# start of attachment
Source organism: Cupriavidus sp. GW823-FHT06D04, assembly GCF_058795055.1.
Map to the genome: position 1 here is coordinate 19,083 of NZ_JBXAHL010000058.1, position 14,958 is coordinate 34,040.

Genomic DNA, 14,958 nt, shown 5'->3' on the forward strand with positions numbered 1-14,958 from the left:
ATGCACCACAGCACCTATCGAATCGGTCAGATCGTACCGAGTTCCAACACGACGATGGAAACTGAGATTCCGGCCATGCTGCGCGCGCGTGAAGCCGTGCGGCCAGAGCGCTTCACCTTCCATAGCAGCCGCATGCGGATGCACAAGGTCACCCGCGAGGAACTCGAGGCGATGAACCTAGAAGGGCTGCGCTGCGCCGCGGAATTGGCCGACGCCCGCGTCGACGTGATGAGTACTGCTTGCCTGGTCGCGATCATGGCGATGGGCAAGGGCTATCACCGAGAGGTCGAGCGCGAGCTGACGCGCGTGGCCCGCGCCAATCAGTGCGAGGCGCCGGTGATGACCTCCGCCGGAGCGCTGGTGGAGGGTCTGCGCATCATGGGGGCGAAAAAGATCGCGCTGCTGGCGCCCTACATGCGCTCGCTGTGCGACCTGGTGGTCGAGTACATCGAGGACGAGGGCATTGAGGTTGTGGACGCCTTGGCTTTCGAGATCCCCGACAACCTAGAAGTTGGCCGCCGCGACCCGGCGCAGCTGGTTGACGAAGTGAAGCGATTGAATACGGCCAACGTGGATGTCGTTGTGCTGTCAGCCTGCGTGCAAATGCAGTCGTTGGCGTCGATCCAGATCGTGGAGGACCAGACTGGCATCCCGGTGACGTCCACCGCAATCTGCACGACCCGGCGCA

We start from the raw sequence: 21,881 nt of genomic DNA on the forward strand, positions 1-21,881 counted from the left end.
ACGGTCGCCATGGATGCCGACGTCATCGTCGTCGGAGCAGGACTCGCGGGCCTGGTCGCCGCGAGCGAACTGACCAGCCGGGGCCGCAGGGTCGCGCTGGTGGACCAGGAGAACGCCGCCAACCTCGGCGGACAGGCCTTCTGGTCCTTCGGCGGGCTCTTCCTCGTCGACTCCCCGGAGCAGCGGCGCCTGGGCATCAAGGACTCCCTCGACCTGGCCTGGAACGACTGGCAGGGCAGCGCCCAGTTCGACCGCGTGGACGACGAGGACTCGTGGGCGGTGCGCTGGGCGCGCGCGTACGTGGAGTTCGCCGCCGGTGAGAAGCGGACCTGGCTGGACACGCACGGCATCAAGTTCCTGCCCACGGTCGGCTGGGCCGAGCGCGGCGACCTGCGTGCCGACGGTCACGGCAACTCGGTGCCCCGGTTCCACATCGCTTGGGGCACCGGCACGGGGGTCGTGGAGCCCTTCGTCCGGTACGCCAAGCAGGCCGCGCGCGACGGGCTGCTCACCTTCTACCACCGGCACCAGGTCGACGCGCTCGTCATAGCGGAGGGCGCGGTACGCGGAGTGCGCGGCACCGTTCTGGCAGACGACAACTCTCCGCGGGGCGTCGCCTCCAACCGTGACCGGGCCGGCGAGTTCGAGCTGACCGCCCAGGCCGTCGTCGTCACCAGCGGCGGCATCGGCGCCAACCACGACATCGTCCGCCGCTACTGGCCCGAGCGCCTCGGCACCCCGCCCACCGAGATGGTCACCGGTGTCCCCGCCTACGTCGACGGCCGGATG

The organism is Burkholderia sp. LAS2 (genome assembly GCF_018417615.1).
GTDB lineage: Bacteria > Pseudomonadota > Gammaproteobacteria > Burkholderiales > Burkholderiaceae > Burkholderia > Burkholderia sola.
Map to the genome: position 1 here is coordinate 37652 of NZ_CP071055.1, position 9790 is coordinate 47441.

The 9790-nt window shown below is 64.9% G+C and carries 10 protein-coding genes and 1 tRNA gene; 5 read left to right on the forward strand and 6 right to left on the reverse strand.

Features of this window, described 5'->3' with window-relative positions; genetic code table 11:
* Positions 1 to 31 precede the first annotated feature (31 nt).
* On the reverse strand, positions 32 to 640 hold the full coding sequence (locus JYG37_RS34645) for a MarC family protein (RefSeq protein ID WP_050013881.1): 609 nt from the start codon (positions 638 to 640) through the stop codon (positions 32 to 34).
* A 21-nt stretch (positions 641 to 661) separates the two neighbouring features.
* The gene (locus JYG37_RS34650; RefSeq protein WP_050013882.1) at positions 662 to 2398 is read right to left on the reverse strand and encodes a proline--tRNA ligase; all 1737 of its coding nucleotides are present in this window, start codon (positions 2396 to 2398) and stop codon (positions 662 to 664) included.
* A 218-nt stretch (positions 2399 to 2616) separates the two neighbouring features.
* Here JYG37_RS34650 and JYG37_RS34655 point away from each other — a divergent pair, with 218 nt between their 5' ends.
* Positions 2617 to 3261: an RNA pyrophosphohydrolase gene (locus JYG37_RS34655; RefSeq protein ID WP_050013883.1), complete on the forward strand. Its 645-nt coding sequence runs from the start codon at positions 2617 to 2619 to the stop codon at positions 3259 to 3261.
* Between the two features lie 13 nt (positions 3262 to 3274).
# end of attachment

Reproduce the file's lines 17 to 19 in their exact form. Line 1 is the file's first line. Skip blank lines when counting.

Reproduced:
* Here JYG37_RS34650 and JYG37_RS34655 point away from each other — a divergent pair, with 218 nt between their 5' ends.
* Positions 2617 to 3261: an RNA pyrophosphohydrolase gene (locus JYG37_RS34655; RefSeq protein ID WP_050013883.1), complete on the forward strand. Its 645-nt coding sequence runs from the start codon at positions 2617 to 2619 to the stop codon at positions 3259 to 3261.
* Between the two features lie 13 nt (positions 3262 to 3274).